To answer your question, yes emotions and suppressed needs are probably at the core of a “damaged” mind. Me personally, I’ve never been able to eradicate them by confronting them. Some people are able to overcome their issues, such as having phobias that they can conquer, but others are stuck with it for a lifetime.

I like your thought about dysfunctions having their root in unhappiness, so it makes sense that if happiness disappears then the dysfunctions eventually will. I’d like to think yes, but so far the answer is no.

thehusk 5/26/2020 - 10:26 am

Maybe it depends what it means to be happy. The only time in my life I could really say I was happy was the first 9 years. Not that things were perfect or that I was never upset or scared. But I was broadly content with my reality and place in it.

Between the ages of 9-20 I’d say I had moments of real contentment and meaning, interspersed with growing anxiety, social isolation, and dysfunction.

From 20 onward I had a complete breakdown of meaning and purpose, near constant anxiety, and a total absence of peace or contentment. But I still had some faint hope that things might somehow change with time.

For at least the last 5 years I’ve been persistently wondering why I’m still alive. I have no real hope. But I’m sometimes still able to enjoy beautiful music or nature, and forget myself for moments at a time.

So I’m not really sure what it means to be happy or content as an adult, knowing what I do about the world and myself. Maybe nobody’s really happy in that way?

I think if I did somehow find my way back to a state of contentment, then that would mean that dysfunctional part of me had found peace. So I wouldn’t feel the need to sabotage anything. I would’ve unlearned my ‘training’.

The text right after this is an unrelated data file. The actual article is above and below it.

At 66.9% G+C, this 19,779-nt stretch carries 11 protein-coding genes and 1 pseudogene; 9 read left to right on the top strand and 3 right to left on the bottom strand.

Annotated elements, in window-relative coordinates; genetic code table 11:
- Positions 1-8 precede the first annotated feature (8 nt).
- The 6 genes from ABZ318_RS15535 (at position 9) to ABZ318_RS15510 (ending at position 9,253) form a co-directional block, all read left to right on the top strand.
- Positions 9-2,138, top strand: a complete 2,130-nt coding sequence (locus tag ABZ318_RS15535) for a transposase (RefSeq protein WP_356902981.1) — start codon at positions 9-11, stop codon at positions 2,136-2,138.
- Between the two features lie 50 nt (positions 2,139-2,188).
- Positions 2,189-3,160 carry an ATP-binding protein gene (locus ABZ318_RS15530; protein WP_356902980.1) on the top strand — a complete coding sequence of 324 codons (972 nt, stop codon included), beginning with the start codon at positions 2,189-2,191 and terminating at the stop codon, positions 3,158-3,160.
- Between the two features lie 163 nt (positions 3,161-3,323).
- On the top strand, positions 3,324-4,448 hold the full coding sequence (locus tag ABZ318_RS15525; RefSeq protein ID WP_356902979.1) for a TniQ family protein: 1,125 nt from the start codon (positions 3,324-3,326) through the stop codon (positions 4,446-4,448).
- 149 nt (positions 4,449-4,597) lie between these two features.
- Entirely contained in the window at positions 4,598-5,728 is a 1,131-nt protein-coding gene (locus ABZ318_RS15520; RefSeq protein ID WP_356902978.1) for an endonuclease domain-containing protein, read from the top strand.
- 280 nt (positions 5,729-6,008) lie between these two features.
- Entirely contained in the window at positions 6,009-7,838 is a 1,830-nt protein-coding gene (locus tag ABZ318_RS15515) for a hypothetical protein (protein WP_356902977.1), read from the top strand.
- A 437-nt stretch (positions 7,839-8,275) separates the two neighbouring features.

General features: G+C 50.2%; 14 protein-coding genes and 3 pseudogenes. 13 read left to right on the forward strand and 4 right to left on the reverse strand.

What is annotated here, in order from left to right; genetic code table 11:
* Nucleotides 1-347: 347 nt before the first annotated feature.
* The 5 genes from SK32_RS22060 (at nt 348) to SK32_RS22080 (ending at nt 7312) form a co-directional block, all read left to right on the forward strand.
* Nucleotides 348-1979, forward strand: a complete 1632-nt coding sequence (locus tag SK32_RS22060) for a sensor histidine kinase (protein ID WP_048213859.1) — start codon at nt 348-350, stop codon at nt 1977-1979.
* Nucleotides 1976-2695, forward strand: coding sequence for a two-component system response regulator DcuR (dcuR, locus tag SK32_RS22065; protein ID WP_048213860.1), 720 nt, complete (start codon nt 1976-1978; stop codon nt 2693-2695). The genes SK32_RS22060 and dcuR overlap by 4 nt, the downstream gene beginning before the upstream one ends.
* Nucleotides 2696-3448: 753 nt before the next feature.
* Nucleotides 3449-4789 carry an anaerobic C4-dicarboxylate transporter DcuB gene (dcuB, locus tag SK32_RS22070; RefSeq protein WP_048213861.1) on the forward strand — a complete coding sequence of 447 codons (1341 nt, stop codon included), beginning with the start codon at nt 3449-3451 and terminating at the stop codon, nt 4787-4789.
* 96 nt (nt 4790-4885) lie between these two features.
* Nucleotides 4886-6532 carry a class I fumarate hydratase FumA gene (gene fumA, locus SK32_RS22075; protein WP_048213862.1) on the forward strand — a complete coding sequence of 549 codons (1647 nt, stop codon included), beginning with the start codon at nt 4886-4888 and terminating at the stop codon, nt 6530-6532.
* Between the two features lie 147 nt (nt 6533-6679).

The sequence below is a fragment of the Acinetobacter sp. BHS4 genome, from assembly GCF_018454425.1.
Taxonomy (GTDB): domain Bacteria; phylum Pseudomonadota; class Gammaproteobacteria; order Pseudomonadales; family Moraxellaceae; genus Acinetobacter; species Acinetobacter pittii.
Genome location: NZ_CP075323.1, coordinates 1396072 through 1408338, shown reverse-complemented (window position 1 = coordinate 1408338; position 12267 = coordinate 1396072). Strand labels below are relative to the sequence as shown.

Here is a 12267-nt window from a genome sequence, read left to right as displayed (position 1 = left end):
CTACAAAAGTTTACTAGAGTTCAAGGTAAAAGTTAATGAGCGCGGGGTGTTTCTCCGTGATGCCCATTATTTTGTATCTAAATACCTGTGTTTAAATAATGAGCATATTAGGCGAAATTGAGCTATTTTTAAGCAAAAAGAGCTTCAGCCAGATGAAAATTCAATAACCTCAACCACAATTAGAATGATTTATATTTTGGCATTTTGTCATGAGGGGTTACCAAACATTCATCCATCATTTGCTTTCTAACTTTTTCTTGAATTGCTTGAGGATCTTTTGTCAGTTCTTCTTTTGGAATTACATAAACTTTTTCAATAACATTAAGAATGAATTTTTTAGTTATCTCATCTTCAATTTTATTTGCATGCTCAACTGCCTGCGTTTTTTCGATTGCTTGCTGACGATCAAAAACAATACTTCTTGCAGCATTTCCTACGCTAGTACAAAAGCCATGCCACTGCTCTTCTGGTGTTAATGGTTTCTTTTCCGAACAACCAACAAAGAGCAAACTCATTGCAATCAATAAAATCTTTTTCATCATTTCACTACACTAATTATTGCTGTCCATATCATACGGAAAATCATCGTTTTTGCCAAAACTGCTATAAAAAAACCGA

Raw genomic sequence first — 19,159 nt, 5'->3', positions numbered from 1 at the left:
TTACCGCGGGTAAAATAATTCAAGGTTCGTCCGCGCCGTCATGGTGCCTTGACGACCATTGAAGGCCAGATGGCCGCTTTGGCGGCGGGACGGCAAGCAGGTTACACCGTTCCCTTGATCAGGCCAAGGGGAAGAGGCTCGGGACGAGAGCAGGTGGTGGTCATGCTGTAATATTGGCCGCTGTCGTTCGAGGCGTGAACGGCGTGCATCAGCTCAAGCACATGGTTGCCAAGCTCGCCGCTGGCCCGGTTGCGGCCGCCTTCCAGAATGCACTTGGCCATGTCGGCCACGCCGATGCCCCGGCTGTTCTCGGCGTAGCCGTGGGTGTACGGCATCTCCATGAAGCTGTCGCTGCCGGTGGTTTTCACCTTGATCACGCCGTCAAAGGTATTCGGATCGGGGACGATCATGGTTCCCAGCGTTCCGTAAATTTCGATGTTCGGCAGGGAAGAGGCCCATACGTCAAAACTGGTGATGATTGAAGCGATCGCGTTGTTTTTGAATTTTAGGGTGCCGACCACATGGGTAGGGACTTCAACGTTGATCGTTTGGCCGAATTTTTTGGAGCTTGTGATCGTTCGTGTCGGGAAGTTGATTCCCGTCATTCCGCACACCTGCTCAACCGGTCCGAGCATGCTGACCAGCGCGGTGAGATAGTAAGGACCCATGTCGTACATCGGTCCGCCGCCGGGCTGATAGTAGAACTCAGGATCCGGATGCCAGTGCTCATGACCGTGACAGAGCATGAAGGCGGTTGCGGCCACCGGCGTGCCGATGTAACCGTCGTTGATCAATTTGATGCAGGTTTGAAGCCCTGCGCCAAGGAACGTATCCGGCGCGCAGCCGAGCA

Maybe if you’re truly content, then you’re also content with the knowledge that everything will come to an end? Some of those who meditate give off a sense of that kind of peace and contentment, but I don’t know.

MindMaster 5/26/2020 - 12:04 am

I agree that I think its like a cancer or a life long disease. It comes and goes and sometimes the treatment works but sometimes it doesn’t. I’m happy to hear you got a second chance! Personally I think that once you have enough supports and connections you can manage the pain which makes life bearable, or at least somewhat tolerable. Just because you don’t want to be alive it doesn’t take away from what happens when you are.

no name 5/26/2020 - 2:25 am

I think it depends on the person and what brought them to this state in the first. I, personally, would and am messing it up. Im working towards a home, a family (mostly) and my dream that I’ve had since middle school but still nothing mentally is changing for me. Maybe over time it will get better but I have my doubts considering its a problem that’s deeper then depression and this disorder is literally me. However I do believe it is as easy as deciding to change and doing it. Of course that’s the simplified version. You have to want it and then you have to work really hard towards getting better. That includes me. If I wanted to I probably could get better but I don’t exactly want to. Also I personally liken it to an infection it starts off as a small cut (not literally) and then it gets infected and if you don’t take care of it its just going to get worse until you lose a limb or die.

WitheringHope 5/26/2020 - 7:09 am

Must be nice to think you’d fight cancer… might be a sign that you still haven’t even experienced real depression.

thebends 5/26/2020 - 7:34 am

Please read more carefully. It’s an analogy comparing 2 incurable diseases and has nothing to do with anyone’s willingness to fight or your bizarre accusation that others haven’t experienced depression.

WitheringHope 5/26/2020 - 5:00 pm

You’re right all depression is equal… even the 3 year old who dropped their ice cream.

no name 5/26/2020 - 5:11 pm

i wouldnt try to explain it to them. they are clearly taking it too personal